If You’re Not Putting Your Wreath in this Spot, You’re Missing Out

updated Nov 10, 2020
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Decorative wreaths come in many different sizes and materials, but one thing remains a constant: The place where you’re most likely to hang one is probably on the front of your door. Sure, you can branch out with one over a mantel or even on top of a mirror or window. Maybe you’ve even used one on a table as the base of a centerpiece or to set off wall sconces, as shown in the bedroom above. The front door, however, has remained the top spot for centuries; there’s even evidence that suggests olive and laurel wreaths were hung on doors in Ancient Greece as offerings to the gods to ensure a good harvest.

Whether you’re putting one up to celebrate a holiday or season—or just to instantly boost your home’s curb appeal—most front doors are public-facing, and that’s why hanging a wreath there provides such a warm welcome or a festive touch to your home. This year, however, I want to suggest a tweak to your wreath placement plan. Instead of hanging your wreath on the outside of your front door, put it on the inside of your front door instead.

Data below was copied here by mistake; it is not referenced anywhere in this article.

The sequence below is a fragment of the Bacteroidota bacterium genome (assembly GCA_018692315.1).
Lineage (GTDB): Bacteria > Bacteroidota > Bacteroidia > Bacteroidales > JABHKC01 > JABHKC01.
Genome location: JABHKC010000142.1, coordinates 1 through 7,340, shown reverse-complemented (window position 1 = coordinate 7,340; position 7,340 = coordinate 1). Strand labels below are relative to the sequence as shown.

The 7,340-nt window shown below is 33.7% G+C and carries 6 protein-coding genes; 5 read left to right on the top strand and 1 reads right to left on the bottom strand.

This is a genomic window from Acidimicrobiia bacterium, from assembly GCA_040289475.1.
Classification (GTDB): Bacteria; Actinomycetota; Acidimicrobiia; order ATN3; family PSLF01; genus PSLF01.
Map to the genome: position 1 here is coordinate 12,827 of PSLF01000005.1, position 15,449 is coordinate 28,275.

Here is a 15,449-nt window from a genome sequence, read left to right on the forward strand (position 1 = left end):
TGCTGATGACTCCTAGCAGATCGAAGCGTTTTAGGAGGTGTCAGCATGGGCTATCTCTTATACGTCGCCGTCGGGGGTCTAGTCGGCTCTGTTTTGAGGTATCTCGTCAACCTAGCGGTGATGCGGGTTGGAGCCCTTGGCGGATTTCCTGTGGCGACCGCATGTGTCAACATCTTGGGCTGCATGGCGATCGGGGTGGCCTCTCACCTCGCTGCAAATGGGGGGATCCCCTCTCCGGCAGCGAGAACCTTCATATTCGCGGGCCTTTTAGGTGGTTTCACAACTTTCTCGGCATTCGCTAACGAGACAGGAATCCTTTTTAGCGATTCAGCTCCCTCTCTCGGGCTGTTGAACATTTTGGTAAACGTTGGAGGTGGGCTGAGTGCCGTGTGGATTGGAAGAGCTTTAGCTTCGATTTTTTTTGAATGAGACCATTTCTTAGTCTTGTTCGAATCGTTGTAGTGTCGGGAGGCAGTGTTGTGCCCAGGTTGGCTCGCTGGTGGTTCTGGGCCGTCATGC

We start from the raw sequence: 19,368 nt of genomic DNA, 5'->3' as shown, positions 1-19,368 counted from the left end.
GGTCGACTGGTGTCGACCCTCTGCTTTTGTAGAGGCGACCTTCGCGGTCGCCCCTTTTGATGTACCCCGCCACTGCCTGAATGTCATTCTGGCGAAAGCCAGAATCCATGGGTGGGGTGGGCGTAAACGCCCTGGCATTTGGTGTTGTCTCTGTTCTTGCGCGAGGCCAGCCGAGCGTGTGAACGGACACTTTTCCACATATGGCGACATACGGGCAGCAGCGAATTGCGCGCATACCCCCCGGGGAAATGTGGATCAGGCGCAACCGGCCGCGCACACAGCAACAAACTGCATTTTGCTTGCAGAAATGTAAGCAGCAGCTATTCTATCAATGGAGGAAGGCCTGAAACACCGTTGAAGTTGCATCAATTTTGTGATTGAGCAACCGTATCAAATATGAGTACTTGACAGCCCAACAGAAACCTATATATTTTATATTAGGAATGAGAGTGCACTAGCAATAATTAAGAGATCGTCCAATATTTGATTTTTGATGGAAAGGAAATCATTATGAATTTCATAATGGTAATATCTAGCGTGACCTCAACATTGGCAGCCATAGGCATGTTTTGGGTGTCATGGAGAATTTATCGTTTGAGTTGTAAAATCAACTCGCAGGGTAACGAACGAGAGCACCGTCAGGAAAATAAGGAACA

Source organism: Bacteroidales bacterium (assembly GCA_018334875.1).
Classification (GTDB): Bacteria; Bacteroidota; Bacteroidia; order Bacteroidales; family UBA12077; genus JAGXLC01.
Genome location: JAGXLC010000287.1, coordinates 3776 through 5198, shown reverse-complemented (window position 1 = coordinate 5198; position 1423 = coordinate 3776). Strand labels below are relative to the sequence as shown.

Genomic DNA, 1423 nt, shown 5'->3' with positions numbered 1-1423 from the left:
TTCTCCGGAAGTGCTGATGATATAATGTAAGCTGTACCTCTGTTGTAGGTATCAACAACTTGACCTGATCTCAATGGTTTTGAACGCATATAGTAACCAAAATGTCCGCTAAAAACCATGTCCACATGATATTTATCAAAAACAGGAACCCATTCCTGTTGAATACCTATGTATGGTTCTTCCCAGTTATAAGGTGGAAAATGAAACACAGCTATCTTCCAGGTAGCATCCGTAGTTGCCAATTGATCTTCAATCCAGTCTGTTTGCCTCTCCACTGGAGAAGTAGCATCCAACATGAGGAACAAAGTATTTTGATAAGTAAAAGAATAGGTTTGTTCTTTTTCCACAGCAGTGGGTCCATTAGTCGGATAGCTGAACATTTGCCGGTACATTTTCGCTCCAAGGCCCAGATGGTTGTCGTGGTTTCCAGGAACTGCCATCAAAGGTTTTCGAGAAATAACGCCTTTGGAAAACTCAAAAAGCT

Credit: Lisa Freedman

I’m not suggesting you eliminate all other potential spots for decorating with wreaths, particularly if you have several styles you like to trot out for fall or the holidays. I’m just saying that if you only have one wreath, I can easily make the case of why you should put yours inside your door instead of outside of it. My mother has been doing this for years, and there’s a sound logic behind this move.

First, if your front door is visible from your living room or kitchen, you can actually enjoy your wreath more if you place it here versus on the reverse side of the door. I live in a fairly small New York City apartment and sadly don’t have much room for seasonal decor. My television is over my fireplace, so that’s a no-go for a wreath, and I’m not about to block one bit of natural light streaming through my window with anything other than curtains. The inside of my front door, though? By hanging a wreath there, I will still be able to see and enjoy it from my sofa, and I already have a hook there for keys and masks.

Second, unlike other years, I’ll be doing zero IRL entertaining of guests. Save package and take-out deliveries—and maybe a neighbor or two passing by—no one is really going to be getting up close and personal with my front door this year, so I don’t necessarily see the point in putting a wreath there.

If you like to go over the top for the holidays, by all means, put all the glitz in all of the spots with all of the wreaths. To you minimalist types though, who maybe only have one wreath in your holiday arsenal, I say be a little selfish this year and hang your wreath for you—not for anyone else—but putting it inside your front door. That’s what I’m going to do. It’ll be a nice reminder to hurry home, back to my holiday decor, when I’m on my way out.